This project was completed in two phases resulting in the expansion and renovation of the Level – 3 Neonatal Intensive Care Unit. The project consisted of a total of 21,739 SF in renovations to the third floor, as well as the addition of a 2,200 sf mechanical room on the fourth floor. The first phase consisted of a renovation of a portion of the 11th floor that housed empty offices, to create a temporary level for the Level – 2 Neonatal Intensive Care Unit. This facility included a 20-bed nursery, as well as offices for the necessary nursing and support staff.
The new Level-3 Neonatal Intensive Care Unit consisted of an open plan nursery containing fourteen patient beds, two private isolation rooms, two private ECMO rooms and four examination bed locations for a total of twenty-two patient beds. In addition, there are office facilities for Physicians, Nurse Managers, Nurse Practitioners, Social Services, On–call Physicians sleeping quarters and bath facilities, a conference room, and other staff facilities. A skylight is utilized to brighten the family waiting area and main entry into the facility.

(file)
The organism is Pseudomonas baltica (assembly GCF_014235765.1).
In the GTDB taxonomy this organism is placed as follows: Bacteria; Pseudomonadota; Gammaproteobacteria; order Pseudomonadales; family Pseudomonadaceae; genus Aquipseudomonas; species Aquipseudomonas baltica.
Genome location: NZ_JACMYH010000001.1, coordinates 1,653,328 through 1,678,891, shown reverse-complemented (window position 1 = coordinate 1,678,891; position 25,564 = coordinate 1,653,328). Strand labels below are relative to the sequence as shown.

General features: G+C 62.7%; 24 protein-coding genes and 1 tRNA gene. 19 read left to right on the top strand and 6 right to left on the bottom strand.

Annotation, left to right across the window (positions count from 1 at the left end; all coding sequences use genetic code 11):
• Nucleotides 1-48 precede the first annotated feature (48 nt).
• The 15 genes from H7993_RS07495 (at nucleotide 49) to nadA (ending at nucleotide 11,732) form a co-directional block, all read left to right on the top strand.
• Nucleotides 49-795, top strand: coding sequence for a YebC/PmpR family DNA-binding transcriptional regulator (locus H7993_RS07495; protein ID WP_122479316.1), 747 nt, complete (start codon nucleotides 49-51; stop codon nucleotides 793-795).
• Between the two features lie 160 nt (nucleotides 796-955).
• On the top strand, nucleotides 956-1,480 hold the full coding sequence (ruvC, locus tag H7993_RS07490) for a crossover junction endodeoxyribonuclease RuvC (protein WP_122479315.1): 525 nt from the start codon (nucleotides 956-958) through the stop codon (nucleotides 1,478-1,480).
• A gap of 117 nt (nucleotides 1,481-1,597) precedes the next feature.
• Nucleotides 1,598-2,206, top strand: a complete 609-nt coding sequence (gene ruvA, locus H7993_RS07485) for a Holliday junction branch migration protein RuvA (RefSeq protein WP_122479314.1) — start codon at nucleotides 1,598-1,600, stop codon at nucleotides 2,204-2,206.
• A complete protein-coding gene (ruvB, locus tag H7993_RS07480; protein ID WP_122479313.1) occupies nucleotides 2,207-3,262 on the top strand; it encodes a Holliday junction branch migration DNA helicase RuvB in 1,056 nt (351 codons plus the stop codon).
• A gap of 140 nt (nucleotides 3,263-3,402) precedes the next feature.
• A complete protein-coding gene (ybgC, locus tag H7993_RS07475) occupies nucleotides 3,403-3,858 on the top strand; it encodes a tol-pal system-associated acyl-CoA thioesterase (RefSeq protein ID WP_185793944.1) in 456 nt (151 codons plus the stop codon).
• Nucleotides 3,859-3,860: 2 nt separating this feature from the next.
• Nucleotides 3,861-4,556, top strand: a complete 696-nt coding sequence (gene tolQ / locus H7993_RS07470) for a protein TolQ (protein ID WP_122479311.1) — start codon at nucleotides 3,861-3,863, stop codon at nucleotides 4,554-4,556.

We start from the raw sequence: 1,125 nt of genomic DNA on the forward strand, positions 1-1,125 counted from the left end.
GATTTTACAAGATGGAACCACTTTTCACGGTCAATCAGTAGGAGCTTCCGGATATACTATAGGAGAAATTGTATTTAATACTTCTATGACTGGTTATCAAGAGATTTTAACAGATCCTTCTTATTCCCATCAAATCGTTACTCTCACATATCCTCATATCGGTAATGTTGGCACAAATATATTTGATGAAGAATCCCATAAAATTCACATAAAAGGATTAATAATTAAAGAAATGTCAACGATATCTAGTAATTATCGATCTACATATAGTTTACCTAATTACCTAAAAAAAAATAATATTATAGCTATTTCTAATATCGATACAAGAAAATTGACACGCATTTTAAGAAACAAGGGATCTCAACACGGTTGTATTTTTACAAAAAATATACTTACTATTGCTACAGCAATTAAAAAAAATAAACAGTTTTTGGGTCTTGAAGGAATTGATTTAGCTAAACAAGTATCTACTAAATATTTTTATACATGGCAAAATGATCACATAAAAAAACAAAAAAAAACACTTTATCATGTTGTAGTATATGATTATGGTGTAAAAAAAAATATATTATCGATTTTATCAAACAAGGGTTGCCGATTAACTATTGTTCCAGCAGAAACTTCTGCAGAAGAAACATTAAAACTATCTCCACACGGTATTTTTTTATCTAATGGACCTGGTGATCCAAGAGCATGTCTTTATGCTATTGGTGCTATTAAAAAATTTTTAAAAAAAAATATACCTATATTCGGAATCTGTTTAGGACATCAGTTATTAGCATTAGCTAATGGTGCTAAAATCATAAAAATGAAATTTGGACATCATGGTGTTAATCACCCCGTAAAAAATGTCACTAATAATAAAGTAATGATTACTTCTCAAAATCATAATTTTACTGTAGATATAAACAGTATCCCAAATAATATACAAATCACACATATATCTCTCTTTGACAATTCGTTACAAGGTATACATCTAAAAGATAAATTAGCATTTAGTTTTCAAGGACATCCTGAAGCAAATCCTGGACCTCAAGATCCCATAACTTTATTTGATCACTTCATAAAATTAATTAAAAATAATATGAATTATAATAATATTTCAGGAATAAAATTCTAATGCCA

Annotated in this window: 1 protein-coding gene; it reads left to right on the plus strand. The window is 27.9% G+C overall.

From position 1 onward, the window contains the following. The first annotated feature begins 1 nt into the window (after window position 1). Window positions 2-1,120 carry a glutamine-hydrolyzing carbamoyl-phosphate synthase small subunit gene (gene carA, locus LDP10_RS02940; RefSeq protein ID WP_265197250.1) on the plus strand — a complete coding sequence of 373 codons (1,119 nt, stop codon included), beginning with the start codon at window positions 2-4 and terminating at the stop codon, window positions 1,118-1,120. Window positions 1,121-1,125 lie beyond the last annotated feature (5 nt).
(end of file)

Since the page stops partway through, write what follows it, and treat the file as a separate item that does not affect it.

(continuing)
In 2016, Ajax was contracted to perform additional renovations to the UF Health NICU. The renovation and expansion of the NICU assisted in supporting the continuing growth of the Children’s Hospital. Construction began in January of 2016 and completed in the Spring of 2017. The Unit’s expansion from approximately 12,600 SF to 21,500 SF, increased the number of beds from 52 to 68. The new NICU provides both Level II and Level III care and services. Four additional private rooms were added for the comfort of families with newborns receiving care, as well as a play area for siblings of the patients. In addition, a private area was constructed to monitor and care for infants with brain trauma. With an average of 60 babies in the NICU on a daily basis and treating more than 1,000 babies each year, construction in this busy, sensitive and critical area required careful daily coordination with hospital staff to ensure the safety of the patients and minimal disruption to hospital’s services.